We all have “inner critics” — that voice in our head that’s less than supportive, doubting, and sometimes even mean.
Our inner critic feeds off of self-doubt, imposter syndrome and shame. This is often an echo of the way that we were spoken to as children or a reflection of the value system we grew up in, like valuing hard work or piousness and thereby shaming “laziness” or “bad behavior.”
The main problem with the inner critic is that it keeps us from having a healthy version of the most important relationship we’ll ever have — the relationship with ourselves.
When we can learn to be our own cheerleaders, wise mentors, and caregivers, it makes life so much more pleasant. When we develop inner mentors and inner caregivers, we improve our relationship with ourself and see dramatic changes in how we interact with the world.
How do we convince the inner critic that they are wrong and that we truly are worthy, wonderful human beings?
One of the ways we can improve our relationship with ourselves is by consistently demonstrating our love and care for ourselves and by asking others to help us, too.
This is just like you’d do with a romantic partner – relationships need to be looked after and tended on a daily basis, and the one you have with yourself is no exception.
One way we can work on our relationship with ourselves is through our “love languages.” We each have a ranking of which love languages makes us feel most loved, valued and appreciated. The five love languages are Words of Affirmation, Acts of Service, Receiving Gifts, Quality Time, and Physical Touch.
You can find yours here: Take the quiz!
(Mine are: “receiving gifts”, “words of affirmation” and “acts of service”)
Once you have found your love language profile, here’s what you can do to improve your relationship with yourself.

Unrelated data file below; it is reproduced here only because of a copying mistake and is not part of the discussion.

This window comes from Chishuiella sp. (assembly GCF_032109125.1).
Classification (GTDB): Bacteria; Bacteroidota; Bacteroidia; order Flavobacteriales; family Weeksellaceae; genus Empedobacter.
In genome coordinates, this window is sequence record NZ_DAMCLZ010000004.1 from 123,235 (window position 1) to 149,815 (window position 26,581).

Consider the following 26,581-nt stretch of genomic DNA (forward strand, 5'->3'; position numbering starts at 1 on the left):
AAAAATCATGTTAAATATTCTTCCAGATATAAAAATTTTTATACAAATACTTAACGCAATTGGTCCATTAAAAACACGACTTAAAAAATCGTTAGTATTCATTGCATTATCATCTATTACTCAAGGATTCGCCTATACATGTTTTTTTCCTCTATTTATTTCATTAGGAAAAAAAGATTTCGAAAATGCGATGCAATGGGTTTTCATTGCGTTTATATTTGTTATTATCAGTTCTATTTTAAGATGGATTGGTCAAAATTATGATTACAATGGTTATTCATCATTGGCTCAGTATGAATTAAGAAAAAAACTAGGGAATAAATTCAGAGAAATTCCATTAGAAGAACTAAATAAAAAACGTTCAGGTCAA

- Find your top 2 love languages and do (or pay someone to do) at least 2 things per week for yourself. For example, buy yourself a small gift (“receiving gifts”), use a grocery delivery app (“acts of service”), get a massage (“physical touch”). Make note of the ones that bring you the most joy so you can do them again!
- ASK for others to do things for you in your love language. For example, ask a friend to tell you 3 reasons they value your friendship (“words of affirmation”), ask a friend to surprise you with a gift sometime in the next week (“receiving gifts”), or ask your partner to do the dishes every night this week (“acts of service”).
This may feel weird to ask at first, but we have to get used to asking for what will make us feel loved. Plus, studies show that taking care of others increases people’s happiness. So we’re actually making THEM happier by asking!
Once you’ve made it a habit to buy yourself flowers every Sunday like Lizzo or get a massage each week no matter what, you will be well on your way to learning how to value yourself and understand that you deserve to be treated well and are deserving of all the love.
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